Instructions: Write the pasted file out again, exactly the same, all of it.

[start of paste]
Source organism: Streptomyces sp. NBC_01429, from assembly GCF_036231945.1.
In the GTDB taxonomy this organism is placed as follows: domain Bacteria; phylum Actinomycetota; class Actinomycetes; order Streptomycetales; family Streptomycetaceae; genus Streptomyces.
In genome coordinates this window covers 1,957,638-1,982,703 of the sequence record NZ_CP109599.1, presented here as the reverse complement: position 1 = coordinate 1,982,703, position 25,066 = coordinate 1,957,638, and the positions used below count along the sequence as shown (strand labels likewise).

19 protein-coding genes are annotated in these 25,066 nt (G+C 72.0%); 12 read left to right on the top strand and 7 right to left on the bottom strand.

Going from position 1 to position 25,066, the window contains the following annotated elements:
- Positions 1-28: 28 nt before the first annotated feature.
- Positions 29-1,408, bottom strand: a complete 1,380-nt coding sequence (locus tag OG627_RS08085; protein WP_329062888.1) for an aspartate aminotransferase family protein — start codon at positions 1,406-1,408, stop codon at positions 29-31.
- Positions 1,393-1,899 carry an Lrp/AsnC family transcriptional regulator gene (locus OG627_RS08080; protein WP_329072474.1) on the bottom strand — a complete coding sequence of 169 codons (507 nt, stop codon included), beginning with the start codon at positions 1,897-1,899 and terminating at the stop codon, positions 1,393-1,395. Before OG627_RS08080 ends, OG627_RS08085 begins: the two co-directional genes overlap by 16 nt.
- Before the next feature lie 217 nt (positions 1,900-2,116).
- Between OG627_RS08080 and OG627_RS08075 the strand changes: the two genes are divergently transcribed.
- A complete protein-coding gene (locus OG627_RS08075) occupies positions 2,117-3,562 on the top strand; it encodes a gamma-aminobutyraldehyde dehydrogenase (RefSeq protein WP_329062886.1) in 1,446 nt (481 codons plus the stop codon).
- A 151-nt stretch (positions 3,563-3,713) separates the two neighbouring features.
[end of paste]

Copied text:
Source organism: Streptomyces sp. NBC_01429, from assembly GCF_036231945.1.
In the GTDB taxonomy this organism is placed as follows: domain Bacteria; phylum Actinomycetota; class Actinomycetes; order Streptomycetales; family Streptomycetaceae; genus Streptomyces.
In genome coordinates this window covers 1,957,638-1,982,703 of the sequence record NZ_CP109599.1, presented here as the reverse complement: position 1 = coordinate 1,982,703, position 25,066 = coordinate 1,957,638, and the positions used below count along the sequence as shown (strand labels likewise).

19 protein-coding genes are annotated in these 25,066 nt (G+C 72.0%); 12 read left to right on the top strand and 7 right to left on the bottom strand.

Going from position 1 to position 25,066, the window contains the following annotated elements:
- Positions 1-28: 28 nt before the first annotated feature.
- Positions 29-1,408, bottom strand: a complete 1,380-nt coding sequence (locus tag OG627_RS08085; protein WP_329062888.1) for an aspartate aminotransferase family protein — start codon at positions 1,406-1,408, stop codon at positions 29-31.
- Positions 1,393-1,899 carry an Lrp/AsnC family transcriptional regulator gene (locus OG627_RS08080; protein WP_329072474.1) on the bottom strand — a complete coding sequence of 169 codons (507 nt, stop codon included), beginning with the start codon at positions 1,897-1,899 and terminating at the stop codon, positions 1,393-1,395. Before OG627_RS08080 ends, OG627_RS08085 begins: the two co-directional genes overlap by 16 nt.
- Before the next feature lie 217 nt (positions 1,900-2,116).
- Between OG627_RS08080 and OG627_RS08075 the strand changes: the two genes are divergently transcribed.
- A complete protein-coding gene (locus OG627_RS08075) occupies positions 2,117-3,562 on the top strand; it encodes a gamma-aminobutyraldehyde dehydrogenase (RefSeq protein WP_329062886.1) in 1,446 nt (481 codons plus the stop codon).
- A 151-nt stretch (positions 3,563-3,713) separates the two neighbouring features.